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Survey: Men Think They Still Have Most Say in TV Buys - TvTechnology

Survey: Men Think They Still Have Most Say in TV Buys

Since sports and special sporting events like the Super Bowl, the Olympics, and the World Cup apparently can create some spikes in TV sales, Panasonic and other manufacturers no doubt are grateful that males still have much (not necessarily always the "most") influence in the purchase of new TV sets. Some media items i
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Since sports and special sporting events like the Super Bowl, the Olympics, and the World Cup apparently can create some spikes in TV sales, Panasonic and other manufacturers no doubt are grateful that males still have much (not necessarily always the "most") influence in the purchase of new TV sets. Some media items in recent years have pointed to a clear nod of approval by females to the architecture-neutral nature of HD and DTV flat-screens, especially when they're wall-mounted, since they don't take up half a living room or den like some older analog projection sets.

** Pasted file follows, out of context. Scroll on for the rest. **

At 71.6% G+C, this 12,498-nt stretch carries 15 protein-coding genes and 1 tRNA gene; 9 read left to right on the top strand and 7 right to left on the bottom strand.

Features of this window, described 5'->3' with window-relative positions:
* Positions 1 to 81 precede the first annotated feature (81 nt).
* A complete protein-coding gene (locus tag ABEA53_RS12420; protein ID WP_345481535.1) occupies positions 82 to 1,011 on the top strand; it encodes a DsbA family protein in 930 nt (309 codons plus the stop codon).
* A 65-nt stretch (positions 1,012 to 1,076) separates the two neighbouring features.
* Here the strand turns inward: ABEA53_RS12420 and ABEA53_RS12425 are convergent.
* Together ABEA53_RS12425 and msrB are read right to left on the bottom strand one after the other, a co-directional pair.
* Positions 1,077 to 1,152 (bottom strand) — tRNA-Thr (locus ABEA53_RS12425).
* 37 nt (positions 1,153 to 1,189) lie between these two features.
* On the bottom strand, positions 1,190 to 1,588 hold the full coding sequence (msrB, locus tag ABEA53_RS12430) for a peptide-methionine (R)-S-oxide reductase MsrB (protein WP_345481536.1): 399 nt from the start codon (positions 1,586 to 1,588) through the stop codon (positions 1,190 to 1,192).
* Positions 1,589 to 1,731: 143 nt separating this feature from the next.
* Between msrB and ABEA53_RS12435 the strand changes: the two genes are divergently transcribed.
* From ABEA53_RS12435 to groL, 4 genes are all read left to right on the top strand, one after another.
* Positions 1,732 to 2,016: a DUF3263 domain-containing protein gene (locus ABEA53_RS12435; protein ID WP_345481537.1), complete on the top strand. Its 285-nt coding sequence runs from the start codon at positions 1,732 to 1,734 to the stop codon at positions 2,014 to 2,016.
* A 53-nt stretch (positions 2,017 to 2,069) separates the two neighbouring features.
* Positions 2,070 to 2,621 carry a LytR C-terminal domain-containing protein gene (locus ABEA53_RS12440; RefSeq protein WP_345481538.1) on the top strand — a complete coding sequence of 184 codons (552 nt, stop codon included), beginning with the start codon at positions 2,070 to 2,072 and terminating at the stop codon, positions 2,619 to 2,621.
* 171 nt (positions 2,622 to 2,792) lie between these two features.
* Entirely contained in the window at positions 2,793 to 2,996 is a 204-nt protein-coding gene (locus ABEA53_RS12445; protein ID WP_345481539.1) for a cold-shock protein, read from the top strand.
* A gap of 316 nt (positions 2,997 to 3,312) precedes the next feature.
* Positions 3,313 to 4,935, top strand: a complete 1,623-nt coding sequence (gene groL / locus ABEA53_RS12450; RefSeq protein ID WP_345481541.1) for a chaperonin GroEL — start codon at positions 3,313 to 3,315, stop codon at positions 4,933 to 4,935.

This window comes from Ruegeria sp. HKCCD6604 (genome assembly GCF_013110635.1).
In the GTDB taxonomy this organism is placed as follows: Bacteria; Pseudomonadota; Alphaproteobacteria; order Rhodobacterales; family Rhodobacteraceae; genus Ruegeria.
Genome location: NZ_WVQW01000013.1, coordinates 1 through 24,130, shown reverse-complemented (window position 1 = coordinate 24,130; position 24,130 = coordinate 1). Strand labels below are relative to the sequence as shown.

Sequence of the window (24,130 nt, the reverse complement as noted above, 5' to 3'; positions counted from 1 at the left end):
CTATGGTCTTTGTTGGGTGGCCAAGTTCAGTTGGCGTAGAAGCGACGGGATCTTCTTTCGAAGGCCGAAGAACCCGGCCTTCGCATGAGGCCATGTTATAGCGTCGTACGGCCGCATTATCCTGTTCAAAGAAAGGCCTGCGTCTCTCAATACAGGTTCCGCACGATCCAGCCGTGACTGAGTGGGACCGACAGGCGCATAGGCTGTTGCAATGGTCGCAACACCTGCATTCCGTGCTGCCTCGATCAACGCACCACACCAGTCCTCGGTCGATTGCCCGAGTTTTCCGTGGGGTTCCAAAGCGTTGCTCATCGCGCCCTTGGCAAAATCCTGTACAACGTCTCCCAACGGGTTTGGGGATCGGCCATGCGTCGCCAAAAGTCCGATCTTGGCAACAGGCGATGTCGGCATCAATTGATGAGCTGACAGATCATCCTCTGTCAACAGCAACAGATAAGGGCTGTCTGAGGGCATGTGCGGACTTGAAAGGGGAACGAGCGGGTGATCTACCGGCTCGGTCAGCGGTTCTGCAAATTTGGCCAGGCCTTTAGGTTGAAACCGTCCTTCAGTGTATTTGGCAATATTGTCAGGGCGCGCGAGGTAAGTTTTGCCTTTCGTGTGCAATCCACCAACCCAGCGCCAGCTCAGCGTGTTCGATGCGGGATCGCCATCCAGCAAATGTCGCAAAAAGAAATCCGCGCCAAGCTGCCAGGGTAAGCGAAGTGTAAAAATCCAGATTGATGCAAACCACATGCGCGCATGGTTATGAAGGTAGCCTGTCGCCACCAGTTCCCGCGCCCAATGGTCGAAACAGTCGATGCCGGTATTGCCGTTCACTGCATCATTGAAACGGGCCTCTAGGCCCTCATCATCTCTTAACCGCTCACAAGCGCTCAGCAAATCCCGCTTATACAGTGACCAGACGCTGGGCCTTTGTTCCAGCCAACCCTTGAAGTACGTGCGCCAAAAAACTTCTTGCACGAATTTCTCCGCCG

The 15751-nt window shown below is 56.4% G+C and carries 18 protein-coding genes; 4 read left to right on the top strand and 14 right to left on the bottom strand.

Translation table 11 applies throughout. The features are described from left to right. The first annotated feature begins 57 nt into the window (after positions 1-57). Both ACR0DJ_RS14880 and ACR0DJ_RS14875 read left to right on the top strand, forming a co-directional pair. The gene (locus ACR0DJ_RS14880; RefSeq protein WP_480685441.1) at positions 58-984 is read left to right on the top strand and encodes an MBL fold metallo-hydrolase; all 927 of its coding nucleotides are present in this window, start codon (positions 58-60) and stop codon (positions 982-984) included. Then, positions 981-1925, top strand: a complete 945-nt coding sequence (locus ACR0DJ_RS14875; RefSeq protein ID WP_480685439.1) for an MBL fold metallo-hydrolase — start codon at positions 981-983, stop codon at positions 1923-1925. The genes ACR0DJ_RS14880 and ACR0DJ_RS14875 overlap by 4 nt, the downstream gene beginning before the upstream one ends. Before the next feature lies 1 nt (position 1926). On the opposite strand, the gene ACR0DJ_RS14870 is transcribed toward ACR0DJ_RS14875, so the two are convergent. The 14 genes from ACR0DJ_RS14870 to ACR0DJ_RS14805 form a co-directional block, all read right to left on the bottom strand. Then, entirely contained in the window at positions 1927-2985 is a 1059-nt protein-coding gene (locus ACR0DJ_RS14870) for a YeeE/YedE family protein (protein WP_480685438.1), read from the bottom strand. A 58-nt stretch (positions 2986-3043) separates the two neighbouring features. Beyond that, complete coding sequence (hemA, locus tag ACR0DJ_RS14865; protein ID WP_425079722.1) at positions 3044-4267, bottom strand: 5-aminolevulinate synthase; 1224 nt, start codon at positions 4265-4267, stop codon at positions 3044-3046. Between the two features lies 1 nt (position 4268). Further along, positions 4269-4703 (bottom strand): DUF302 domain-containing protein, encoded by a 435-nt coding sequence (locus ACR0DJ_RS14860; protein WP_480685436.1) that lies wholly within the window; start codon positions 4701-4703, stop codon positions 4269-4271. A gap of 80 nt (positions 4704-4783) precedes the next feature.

Two-thirds of men surveyed this month by Opinion Research Corp. for Panasonic said the various decisions on the purchase of new TV sets (where, how much, and what kind) was still theirs to make (albeit, we all know that some are engaging in a lot of wishful thinking--especially since 46-percent of women surveyed said the decision on purchasing was really up to themselves to make!)

The battle of the sexes doesn't end with the decision to buy, according to the survey. About 70-percent of males are interested in purchasing an HDTV set with either large (at least 51 inches) or medium (37-50 inches) screens, while better than three-quarters (76 percent) of women surveyed lean more towards smaller screens, according to published reports.

Yet as for men and their sports, the survey found only a mere 28-percent associate a new HDTV set with "sports events" before other programming. That might sound a tad low, but Panasonic said its commissioned survey was scientific; it was conducted nationwide by phone with 1,061 adults aged 18-65. The margin of error, the firm said, is plus or minus five-percent.